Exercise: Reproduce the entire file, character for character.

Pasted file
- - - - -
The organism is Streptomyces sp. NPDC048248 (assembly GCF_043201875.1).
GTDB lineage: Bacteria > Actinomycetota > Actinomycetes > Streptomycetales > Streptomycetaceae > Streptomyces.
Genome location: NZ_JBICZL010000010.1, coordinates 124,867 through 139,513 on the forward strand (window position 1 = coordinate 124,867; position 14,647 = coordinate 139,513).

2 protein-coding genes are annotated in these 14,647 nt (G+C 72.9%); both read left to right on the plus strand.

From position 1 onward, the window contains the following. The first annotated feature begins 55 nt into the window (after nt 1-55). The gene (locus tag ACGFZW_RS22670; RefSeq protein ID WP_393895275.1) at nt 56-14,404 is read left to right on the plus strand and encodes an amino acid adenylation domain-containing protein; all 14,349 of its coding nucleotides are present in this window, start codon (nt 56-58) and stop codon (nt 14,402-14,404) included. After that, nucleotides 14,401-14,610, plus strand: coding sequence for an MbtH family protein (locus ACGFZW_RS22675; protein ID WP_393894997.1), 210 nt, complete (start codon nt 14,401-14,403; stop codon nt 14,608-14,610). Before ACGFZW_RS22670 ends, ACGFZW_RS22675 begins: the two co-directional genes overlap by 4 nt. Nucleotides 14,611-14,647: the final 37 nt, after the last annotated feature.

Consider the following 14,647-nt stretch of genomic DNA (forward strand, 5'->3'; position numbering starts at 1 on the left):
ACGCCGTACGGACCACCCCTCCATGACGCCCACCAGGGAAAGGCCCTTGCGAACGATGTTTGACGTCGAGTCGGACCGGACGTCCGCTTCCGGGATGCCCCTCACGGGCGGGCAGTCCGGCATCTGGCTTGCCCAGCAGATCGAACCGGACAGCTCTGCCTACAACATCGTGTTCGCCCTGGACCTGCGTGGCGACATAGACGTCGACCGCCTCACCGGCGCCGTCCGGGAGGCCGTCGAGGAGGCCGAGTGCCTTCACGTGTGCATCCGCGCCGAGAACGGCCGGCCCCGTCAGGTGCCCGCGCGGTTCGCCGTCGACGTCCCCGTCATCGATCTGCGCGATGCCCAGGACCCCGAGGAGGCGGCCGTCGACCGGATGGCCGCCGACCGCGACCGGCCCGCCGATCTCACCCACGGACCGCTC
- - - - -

The organism is Streptomyces sp. NPDC048248 (assembly GCF_043201875.1).
GTDB lineage: Bacteria > Actinomycetota > Actinomycetes > Streptomycetales > Streptomycetaceae > Streptomyces.
Genome location: NZ_JBICZL010000010.1, coordinates 124,867 through 139,513 on the forward strand (window position 1 = coordinate 124,867; position 14,647 = coordinate 139,513).

2 protein-coding genes are annotated in these 14,647 nt (G+C 72.9%); both read left to right on the plus strand.

From position 1 onward, the window contains the following. The first annotated feature begins 55 nt into the window (after nt 1-55). The gene (locus tag ACGFZW_RS22670; RefSeq protein ID WP_393895275.1) at nt 56-14,404 is read left to right on the plus strand and encodes an amino acid adenylation domain-containing protein; all 14,349 of its coding nucleotides are present in this window, start codon (nt 56-58) and stop codon (nt 14,402-14,404) included. After that, nucleotides 14,401-14,610, plus strand: coding sequence for an MbtH family protein (locus ACGFZW_RS22675; protein ID WP_393894997.1), 210 nt, complete (start codon nt 14,401-14,403; stop codon nt 14,608-14,610). Before ACGFZW_RS22670 ends, ACGFZW_RS22675 begins: the two co-directional genes overlap by 4 nt. Nucleotides 14,611-14,647: the final 37 nt, after the last annotated feature.

Consider the following 14,647-nt stretch of genomic DNA (forward strand, 5'->3'; position numbering starts at 1 on the left):
ACGCCGTACGGACCACCCCTCCATGACGCCCACCAGGGAAAGGCCCTTGCGAACGATGTTTGACGTCGAGTCGGACCGGACGTCCGCTTCCGGGATGCCCCTCACGGGCGGGCAGTCCGGCATCTGGCTTGCCCAGCAGATCGAACCGGACAGCTCTGCCTACAACATCGTGTTCGCCCTGGACCTGCGTGGCGACATAGACGTCGACCGCCTCACCGGCGCCGTCCGGGAGGCCGTCGAGGAGGCCGAGTGCCTTCACGTGTGCATCCGCGCCGAGAACGGCCGGCCCCGTCAGGTGCCCGCGCGGTTCGCCGTCGACGTCCCCGTCATCGATCTGCGCGATGCCCAGGACCCCGAGGAGGCGGCCGTCGACCGGATGGCCGCCGACCGCGACCGGCCCGCCGATCTCACCCACGGACCGCTC